At the time Eratosthenes’s result did not demand universal assent and was widely seen as too big. A more popular figure is that given in by Strabo and Ptolemy, two distinguished Greek geographers of around the first century AD who both suggested 180,000 stadia. We are not sure where they got their figures from but they were repeated by the Latin writer Seneca who transmitted them to the medieval West. By the time that it became a live issue for Columbus, Eratosthenes’ figure was back in vogue and the experts were wisely urging the Italian not to set sail. In particular a committee set up in Salamanca examined the plans and rejected them on the grounds that Columbus had underestimated the distance he would have to travel. Their concern is easy to understand – imagine how much trouble Columbus would have been in if the Americas had not been there. He could not possibly have survived the trip all the way to the east coast of Asia and was very lucky that some land intervened before he and his crew had to pay for his mistake. In the end, however, Queen Isabella of Spain was won over and donated the resources required.
…According to Jeffrey Burton Russell here, the invention of the flat Earth myth can be laid at the feet of Washington Irving, who included it in his historical novel on Columbus, and the wider idea that the everyone in the Middle Ages was deluded has been widely accepted ever since.
…The myth that Christians in the Middle Ages thought the world was flat was given a massive boost by Andrew Dickson White’s weighty tome The Warfare of Science with Theology. This book has become something of a running joke among historians of science and it is dutifully mentioned as a prime example of misinformation in the preface of most modern works on science and religion. The flat Earth is discussed in chapter 2 and one can almost sense White’s confusion that hardly any of the sources support his hypothesis that Christians widely believed in it. He finds himself grudgingly admitting that Clement, Origen, Ambrose, Augustine, Isodore, Albertus Magnus and Aquinas all accepted the Earth was a globe – in other words none of the great doctors of the church had considered the matter in doubt. Although an analysis of what White actually says suggests he was aware that the flat Earth was largely a myth, he certainly gives an impression of ignorant Christians suppressing rational knowledge of its real shape.
The Church Dogmatically Opposed the New Science: In reality, the Church was the leading sponsor of the new science and Galileo himself was funded by the church. The leading astronomers of the time were Jesuit priests. They were open to Galileo’s theory but told him the evidence for it was inconclusive. This was the view of the greatest astronomer of the age, Tyco Brahe. The Church’s view of heliocentrism was hardly a dogmatic one. When Cardinal Bellarmine met with Galileo he said, “While experience tells us plainly that the earth is standing still, if there were a real proof that the sun is in the center of the universe…and that the sun goes not go round the earth but the earth round the sun, then we should have to proceed with great circumspection in explaining passages of scripture which appear to teach the contrary, and rather admit that we did not understand them than declare an opinion to be false which is proved to be true. But this is not a thing to be done in haste, and as for myself, I shall not believe that there are such proofs until they are shown to me.” Galileo had no such proofs.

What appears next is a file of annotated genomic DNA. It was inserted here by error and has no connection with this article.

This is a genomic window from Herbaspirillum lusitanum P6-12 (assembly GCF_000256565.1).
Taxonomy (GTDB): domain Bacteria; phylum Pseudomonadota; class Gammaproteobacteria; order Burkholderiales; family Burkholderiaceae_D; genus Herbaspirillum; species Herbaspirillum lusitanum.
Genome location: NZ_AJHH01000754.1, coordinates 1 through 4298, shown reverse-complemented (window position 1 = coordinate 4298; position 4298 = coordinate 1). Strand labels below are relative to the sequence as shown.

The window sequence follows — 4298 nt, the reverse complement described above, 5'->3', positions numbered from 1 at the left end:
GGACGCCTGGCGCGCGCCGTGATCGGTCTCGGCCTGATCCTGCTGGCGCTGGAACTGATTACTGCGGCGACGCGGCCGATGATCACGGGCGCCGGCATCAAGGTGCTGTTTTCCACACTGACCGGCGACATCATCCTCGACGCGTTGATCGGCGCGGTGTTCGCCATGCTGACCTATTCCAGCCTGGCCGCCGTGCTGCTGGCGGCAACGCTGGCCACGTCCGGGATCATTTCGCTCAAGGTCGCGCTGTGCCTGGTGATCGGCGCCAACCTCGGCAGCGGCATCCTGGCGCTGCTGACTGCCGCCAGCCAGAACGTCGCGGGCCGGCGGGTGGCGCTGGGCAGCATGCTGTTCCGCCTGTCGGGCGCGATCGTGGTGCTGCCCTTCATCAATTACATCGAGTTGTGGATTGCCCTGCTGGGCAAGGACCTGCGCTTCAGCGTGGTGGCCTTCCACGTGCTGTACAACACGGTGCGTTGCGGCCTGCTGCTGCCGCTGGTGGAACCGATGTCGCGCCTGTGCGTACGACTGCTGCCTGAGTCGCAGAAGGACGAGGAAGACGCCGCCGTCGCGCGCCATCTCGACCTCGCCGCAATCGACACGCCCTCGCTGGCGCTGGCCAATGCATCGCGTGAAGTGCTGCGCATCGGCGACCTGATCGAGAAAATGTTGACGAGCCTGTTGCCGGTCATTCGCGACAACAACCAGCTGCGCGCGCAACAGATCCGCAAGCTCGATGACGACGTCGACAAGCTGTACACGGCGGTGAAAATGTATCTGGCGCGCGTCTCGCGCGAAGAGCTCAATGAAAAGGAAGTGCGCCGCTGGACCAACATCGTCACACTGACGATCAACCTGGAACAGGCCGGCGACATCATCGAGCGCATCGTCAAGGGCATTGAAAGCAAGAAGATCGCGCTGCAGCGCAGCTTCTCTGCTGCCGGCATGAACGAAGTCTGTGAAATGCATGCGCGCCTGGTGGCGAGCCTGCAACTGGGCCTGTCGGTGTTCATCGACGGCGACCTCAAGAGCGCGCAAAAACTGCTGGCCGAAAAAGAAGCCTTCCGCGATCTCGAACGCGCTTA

Galileo Was A Victim of Torture and Abuse: This is perhaps the most recurring motif, and yet it is entirely untrue. Galileo was treated by the church as a celebrity. When summoned by the Inquisition, he was housed in the grand Medici Villa in Rome. He attended receptions with the Pope and leading cardinals. Even after he was found guilty, he was first housed in a magnificent Episcopal palace and then placed under “house arrest” although he was permitted to visit his daughters in a nearby convent and to continue publishing scientific papers.
The Church Was Wrong To Convict Galileo of Heresy: But Galileo was neither charged nor convicted of heresy. He was charged with teaching heliocentrism in specific contravention of his own pledge not to do so. This is a charge on which Galileo was guilty. He had assured Cardinal Bellarmine that given the sensitivity of the issue, he would not publicly promote heliocentrism. Yet when a new pope was named, Galileo decided on his own to go back on his word. Asked about this in court, he said his Dialogue on the Two World Systems did not advocate heliocentrism. This is a flat-out untruth as anyone who reads Galileo’s book can plainly see. Even Galileo’s supporters, and there were many, found it difficult to defend him at this point.
What can we conclude from all this? Galileo was right about heliocentrism, but we know that only in retrospect because of evidence that emerged after Galileo’s death. The Church should not have tried him at all, although Galileo’s reckless conduct contributed to his fate. Even so, his fate was not so terrible. Historian Gary Ferngren concludes that “the traditional picture of Galileo as a martyr to intellectual freedom and as a victim of the church’s opposition to science has been demonstrated to be little more than a caricature.”
Catholic theologians have a fitting term its called: Invincible Ignorance.